If you are a secondary school/academy or trust you are probably anticipating more subject access requests from students this year asking to see information about how their grades have been decided.
So, it may be helpful to know that the Information Commissioner’s Office (ICO) has confirmed that the exam script exemption still applies this year.
What does this mean?
If you receive a request from a student before the official results are announced, the exemption allows for longer response times.
The timeframe for responding to these requests is either:
- within five months of receiving the request or
- within 40 days of announcing the exam results; whichever date is earliest.
Requests made after the results are announced need to be dealt with as a normal subject access request (i.e. within one month of receipt of the request). However, the ICO understands there may be delays during the pandemic.
The exam script exemption applies to information that has been recorded by the students themselves during an exam or assessment. Therefore, students do not have a right to get copies of their answers from mock exams or assignments used to assess their performance.
Information not exempt
The exam script exemption does not exempt schools from providing:
- teacher assessments
- rank order information (see note below about small cohorts)
- evidence used to make grading decisions such as:
- previous results from mock exams/assignments/assessments
- records of performance or
- an exchange of emails discussing a student’s provisional grade or teacher assessment.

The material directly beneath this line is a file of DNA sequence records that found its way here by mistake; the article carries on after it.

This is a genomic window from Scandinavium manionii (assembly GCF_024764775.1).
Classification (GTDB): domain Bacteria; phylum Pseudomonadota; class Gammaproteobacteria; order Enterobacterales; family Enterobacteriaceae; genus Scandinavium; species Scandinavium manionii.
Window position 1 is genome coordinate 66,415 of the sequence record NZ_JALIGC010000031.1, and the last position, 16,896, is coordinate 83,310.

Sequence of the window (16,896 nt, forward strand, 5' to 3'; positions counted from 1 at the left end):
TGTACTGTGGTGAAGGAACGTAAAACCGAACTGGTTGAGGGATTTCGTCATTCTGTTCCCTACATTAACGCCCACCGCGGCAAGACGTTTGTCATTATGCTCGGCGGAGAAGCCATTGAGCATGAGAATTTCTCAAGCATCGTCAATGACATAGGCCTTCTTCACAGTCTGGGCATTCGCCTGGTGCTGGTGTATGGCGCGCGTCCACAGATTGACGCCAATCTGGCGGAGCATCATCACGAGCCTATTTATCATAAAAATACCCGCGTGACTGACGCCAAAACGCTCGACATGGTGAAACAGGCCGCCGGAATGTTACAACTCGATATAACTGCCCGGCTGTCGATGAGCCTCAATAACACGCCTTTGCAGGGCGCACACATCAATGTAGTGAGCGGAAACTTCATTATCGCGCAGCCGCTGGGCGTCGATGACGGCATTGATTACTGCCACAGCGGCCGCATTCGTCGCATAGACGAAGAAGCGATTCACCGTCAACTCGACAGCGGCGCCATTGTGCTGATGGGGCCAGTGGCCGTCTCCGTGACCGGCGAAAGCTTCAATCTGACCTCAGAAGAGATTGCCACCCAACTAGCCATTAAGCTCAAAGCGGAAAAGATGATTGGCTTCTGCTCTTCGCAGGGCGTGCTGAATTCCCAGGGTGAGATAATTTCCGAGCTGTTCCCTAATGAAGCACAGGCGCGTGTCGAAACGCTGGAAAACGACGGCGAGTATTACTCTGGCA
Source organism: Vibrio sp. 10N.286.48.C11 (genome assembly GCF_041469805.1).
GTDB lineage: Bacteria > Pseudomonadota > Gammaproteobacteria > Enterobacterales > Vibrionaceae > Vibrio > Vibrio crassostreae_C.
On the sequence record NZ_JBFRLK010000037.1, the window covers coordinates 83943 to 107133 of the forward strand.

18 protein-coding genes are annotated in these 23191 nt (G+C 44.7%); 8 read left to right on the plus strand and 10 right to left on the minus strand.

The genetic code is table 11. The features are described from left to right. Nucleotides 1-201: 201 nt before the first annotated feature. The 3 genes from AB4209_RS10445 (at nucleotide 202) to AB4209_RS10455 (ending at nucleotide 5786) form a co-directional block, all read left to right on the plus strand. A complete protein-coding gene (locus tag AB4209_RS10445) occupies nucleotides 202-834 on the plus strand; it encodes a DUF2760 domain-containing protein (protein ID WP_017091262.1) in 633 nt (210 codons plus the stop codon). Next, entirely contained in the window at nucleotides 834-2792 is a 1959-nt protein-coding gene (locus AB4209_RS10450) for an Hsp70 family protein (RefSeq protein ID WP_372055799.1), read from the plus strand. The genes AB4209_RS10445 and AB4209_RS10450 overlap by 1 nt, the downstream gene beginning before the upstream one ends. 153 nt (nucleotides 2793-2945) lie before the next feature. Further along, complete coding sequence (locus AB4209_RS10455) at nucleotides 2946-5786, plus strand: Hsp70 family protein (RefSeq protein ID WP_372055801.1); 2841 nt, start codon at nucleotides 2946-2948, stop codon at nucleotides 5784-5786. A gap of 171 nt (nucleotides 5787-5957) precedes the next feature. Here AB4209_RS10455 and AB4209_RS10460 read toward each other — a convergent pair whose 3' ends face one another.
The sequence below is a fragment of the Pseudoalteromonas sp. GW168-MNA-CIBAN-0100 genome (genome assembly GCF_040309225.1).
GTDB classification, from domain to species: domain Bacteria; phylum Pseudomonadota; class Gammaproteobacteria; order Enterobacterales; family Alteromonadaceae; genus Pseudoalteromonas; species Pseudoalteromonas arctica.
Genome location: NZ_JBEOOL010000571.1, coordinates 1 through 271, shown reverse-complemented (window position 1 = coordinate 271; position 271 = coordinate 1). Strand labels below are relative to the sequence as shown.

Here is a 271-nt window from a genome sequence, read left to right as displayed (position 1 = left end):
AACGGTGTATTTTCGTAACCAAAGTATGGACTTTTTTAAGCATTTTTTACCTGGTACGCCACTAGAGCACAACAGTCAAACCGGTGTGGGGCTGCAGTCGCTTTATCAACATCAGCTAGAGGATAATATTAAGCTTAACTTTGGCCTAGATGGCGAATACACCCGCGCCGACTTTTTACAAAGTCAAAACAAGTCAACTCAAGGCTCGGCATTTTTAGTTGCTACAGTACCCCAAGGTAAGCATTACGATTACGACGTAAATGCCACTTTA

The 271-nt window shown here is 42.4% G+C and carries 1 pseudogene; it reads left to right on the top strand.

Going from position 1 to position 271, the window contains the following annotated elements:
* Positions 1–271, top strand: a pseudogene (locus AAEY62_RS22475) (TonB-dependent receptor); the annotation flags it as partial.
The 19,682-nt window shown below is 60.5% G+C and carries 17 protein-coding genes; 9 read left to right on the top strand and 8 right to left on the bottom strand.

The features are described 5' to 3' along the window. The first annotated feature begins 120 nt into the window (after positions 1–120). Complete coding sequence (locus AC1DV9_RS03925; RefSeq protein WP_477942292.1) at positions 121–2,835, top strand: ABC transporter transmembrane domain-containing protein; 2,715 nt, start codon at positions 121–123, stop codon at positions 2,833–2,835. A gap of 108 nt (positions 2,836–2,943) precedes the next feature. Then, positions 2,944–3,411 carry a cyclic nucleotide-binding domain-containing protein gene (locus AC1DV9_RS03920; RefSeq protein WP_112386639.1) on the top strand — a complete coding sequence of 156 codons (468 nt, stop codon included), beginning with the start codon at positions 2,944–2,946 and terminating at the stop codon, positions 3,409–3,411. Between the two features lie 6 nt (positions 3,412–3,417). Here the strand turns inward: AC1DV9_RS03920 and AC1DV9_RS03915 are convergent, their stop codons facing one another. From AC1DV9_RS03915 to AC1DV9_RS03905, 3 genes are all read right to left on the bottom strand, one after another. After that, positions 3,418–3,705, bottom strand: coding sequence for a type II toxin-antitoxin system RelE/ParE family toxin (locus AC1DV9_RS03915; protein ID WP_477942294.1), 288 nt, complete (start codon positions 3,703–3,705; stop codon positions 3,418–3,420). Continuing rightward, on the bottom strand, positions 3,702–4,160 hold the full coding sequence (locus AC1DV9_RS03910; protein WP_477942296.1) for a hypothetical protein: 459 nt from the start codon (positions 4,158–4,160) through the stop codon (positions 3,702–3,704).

You may be concerned about small cohorts, especially with 2 or 3 students, where the disclosure of a student’s rank order could reveal the rank order of other students.
In this situation schools will need to decide (on a case by case basis):
- whether it is reasonable to disclose the information rather than withhold it?
- Could the consent of the other students be obtained or is it considered reasonable to provide the information without consent?
- Is it fair to treat students in small cohorts differently, by not disclosing their rank order, when that information would be available to students in larger cohorts?
Whatever decision is taken, it is important to keep a record, including the reasoning behind it.
Something to consider?
The ICO suggests that schools/academies/trusts may choose to proactively provide students with their centre assessment grade and/or rank order information, regardless of whether they have received any subject access request(s). This would be once the results are issued, and subject to data protection and any other relevant legal considerations, of course.
If you do decide to do this, it is important to be transparent about it. Advance notification should be provided wherever possible. It would also be important to consider whether any additional information or supporting guidance can be provided that helps explain the context around how final results have been calculated.
The ICO’s update can be found here.
I can help
One of the areas where I commonly provide advice to schools is handling subject access requests.
If you would like practical advice and support on any aspect of dealing with a subject access request, please do get in touch. My contact details are at the bottom of the page or there is a contact form here.